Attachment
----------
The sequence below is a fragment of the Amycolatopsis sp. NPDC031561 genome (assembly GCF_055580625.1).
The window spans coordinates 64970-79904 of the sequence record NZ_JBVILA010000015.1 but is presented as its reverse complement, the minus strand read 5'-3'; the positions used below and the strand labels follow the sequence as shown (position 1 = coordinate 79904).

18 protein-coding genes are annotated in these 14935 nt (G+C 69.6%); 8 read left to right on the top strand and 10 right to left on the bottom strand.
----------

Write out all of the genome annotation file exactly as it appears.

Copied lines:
The sequence below is a fragment of the Amycolatopsis sp. NPDC031561 genome (assembly GCF_055580625.1).
The window spans coordinates 64970-79904 of the sequence record NZ_JBVILA010000015.1 but is presented as its reverse complement, the minus strand read 5'-3'; the positions used below and the strand labels follow the sequence as shown (position 1 = coordinate 79904).

18 protein-coding genes are annotated in these 14935 nt (G+C 69.6%); 8 read left to right on the top strand and 10 right to left on the bottom strand.